Arua District’s Member of Parliament (MP) for Vurra County, Mr. Yovan Adriko, has been incarcerated in Arua government prison in West Nile for his failure to repay a debt of Shs58 million to a money lender located in Arua City. Mr. Adriko had borrowed this sum from Jubilee Finance Limited in the year 2021, with a commitment to repay it in Shs20 million installments.
The MP’s arrest was initiated by the lender’s lawyer, Mr. Richard Bundu, due to multiple unsuccessful attempts to recover the borrowed money. Mr. Bundu described Mr. Adriko as uncooperative and untruthful when questioned about the debt, making it difficult to reach a resolution.
Upon admitting to borrowing the money, Mr. Adriko did not offer any further statements. A judgment issued by Arua High Court Deputy Registrar, Ms. Leo Karungi, specifies that the legislator will serve a six-month prison sentence if he does not settle the outstanding debt. The judgment also stipulates that Mr. Adriko owes Shs58,143,900, in addition to covering the costs of the legal proceedings.
This incident follows a recent statement made by the Speaker of Parliament, Anita Among, in which she threatened to terminate Memorandums of Understanding (MoUs) that numerous money lenders had with some legislators in the 11th Parliament. Her concerns were rooted in the high-interest rates charged by these lenders, and she aimed to instill discipline among them. Speaker Among asserted that MPs were frequently subjected to harassment by money lenders due to overdue payments.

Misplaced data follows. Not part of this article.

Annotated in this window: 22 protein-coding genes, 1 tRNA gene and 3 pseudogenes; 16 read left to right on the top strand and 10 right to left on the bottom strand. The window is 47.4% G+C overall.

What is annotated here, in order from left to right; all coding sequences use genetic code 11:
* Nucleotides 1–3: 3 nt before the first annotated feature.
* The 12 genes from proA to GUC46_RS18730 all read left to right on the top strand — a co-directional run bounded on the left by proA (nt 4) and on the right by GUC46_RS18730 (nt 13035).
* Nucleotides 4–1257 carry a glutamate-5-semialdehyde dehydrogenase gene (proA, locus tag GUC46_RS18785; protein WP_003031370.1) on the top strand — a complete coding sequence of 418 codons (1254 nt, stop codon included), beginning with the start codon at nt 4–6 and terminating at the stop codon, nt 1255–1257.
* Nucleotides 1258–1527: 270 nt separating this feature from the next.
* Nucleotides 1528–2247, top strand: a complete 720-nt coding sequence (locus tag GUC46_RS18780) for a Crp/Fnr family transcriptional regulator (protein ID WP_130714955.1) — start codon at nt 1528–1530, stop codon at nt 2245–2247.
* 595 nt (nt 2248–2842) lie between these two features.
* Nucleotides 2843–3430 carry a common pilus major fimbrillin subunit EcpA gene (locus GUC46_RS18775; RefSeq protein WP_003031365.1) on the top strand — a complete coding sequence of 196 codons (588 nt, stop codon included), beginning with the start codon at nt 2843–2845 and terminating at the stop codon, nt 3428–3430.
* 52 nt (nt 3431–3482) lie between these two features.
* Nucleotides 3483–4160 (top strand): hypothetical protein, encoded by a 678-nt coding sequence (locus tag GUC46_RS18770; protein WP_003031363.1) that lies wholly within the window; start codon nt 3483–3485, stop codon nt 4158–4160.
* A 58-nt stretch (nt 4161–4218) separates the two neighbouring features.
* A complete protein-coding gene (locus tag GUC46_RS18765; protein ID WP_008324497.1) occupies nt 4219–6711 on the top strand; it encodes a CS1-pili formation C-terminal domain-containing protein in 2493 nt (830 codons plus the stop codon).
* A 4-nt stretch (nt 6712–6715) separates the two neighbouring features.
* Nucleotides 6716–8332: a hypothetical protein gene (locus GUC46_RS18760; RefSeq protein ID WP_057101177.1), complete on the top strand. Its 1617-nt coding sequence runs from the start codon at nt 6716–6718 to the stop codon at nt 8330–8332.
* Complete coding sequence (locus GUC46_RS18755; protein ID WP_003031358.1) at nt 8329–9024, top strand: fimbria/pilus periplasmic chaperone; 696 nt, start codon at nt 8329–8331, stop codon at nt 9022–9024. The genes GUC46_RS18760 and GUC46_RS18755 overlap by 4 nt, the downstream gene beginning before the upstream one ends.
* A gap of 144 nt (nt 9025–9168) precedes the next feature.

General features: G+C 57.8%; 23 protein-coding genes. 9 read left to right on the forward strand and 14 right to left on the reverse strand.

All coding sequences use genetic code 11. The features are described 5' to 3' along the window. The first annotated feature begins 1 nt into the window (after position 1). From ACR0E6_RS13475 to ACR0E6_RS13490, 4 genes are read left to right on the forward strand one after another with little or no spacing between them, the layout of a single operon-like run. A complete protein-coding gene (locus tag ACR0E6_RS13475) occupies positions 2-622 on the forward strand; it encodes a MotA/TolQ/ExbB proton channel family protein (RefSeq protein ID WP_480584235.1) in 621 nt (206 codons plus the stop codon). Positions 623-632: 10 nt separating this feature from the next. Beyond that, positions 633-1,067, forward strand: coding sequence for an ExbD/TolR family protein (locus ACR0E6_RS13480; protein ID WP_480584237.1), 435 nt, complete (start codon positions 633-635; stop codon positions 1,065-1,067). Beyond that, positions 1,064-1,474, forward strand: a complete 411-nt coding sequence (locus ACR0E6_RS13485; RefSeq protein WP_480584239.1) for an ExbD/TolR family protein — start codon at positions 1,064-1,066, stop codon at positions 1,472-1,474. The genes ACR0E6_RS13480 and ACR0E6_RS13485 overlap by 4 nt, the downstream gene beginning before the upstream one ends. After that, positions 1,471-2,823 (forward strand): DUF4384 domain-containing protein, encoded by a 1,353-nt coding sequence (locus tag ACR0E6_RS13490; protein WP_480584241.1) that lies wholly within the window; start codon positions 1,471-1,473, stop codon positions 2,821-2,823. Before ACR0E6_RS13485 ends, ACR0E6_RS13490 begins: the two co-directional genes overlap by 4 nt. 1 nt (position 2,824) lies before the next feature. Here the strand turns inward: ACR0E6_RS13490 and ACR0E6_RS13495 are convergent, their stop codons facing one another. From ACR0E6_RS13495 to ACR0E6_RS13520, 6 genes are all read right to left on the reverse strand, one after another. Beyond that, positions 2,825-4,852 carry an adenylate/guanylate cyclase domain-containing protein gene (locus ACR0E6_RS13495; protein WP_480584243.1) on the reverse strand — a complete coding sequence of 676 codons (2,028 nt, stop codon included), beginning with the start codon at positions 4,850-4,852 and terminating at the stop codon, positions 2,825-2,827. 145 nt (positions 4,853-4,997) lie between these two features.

To address this issue, she expressed the intention to cancel MoUs between money lenders and legislators, as Parliament could facilitate the recovery of debts more effectively. The Speaker emphasized the need for adherence to Section 90(1) of the Tier 4 Microfinance Institutions & Money Lenders Act, 2016, which outlines the maximum interest rates that money lenders can charge.
The Act empowers the Minister, in consultation with the Authority, to prescribe a maximum interest rate that money lenders can charge. Additionally, it deems any money lender charging interest rates higher than the prescribed maximum as committing an offense. Such lenders may face fines and the possibility of license cancellation, as well as refunding borrowers any excessive interest charges.
The issue was raised in Parliament by the Vice Chairperson of the Legal and Parliamentary Affairs Committee, Mr. Yusuf Mutembuli, who expressed concern about the non-compliance of money lenders with Section 90(1). He urged the State Minister of Finance In Charge of General Duties to take action in determining the maximum interest rates for the protection of Ugandans. In response, the Minister assured that he would investigate the matter and provide a report to the House.